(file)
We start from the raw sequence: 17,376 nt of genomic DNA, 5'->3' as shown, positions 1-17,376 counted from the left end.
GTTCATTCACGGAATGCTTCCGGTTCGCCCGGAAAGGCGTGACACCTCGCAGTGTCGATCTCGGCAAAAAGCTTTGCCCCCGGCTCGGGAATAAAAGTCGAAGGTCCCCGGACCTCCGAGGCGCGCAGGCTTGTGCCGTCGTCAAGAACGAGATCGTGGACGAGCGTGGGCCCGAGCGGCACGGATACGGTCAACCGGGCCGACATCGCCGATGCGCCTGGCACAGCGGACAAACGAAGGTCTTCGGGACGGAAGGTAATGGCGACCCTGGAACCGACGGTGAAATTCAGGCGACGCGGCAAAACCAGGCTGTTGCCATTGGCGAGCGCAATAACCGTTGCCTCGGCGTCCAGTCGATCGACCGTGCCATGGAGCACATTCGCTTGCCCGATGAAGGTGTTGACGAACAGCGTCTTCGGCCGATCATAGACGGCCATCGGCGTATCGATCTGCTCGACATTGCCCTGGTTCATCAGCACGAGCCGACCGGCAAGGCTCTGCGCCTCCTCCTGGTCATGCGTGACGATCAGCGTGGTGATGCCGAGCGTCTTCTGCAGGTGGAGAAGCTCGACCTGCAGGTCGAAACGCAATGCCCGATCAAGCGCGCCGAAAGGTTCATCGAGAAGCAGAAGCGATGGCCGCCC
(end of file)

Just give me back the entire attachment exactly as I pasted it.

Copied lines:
We start from the raw sequence: 17,376 nt of genomic DNA, 5'->3' as shown, positions 1-17,376 counted from the left end.
GTTCATTCACGGAATGCTTCCGGTTCGCCCGGAAAGGCGTGACACCTCGCAGTGTCGATCTCGGCAAAAAGCTTTGCCCCCGGCTCGGGAATAAAAGTCGAAGGTCCCCGGACCTCCGAGGCGCGCAGGCTTGTGCCGTCGTCAAGAACGAGATCGTGGACGAGCGTGGGCCCGAGCGGCACGGATACGGTCAACCGGGCCGACATCGCCGATGCGCCTGGCACAGCGGACAAACGAAGGTCTTCGGGACGGAAGGTAATGGCGACCCTGGAACCGACGGTGAAATTCAGGCGACGCGGCAAAACCAGGCTGTTGCCATTGGCGAGCGCAATAACCGTTGCCTCGGCGTCCAGTCGATCGACCGTGCCATGGAGCACATTCGCTTGCCCGATGAAGGTGTTGACGAACAGCGTCTTCGGCCGATCATAGACGGCCATCGGCGTATCGATCTGCTCGACATTGCCCTGGTTCATCAGCACGAGCCGACCGGCAAGGCTCTGCGCCTCCTCCTGGTCATGCGTGACGATCAGCGTGGTGATGCCGAGCGTCTTCTGCAGGTGGAGAAGCTCGACCTGCAGGTCGAAACGCAATGCCCGATCAAGCGCGCCGAAAGGTTCATCGAGAAGCAGAAGCGATGGCCGCCC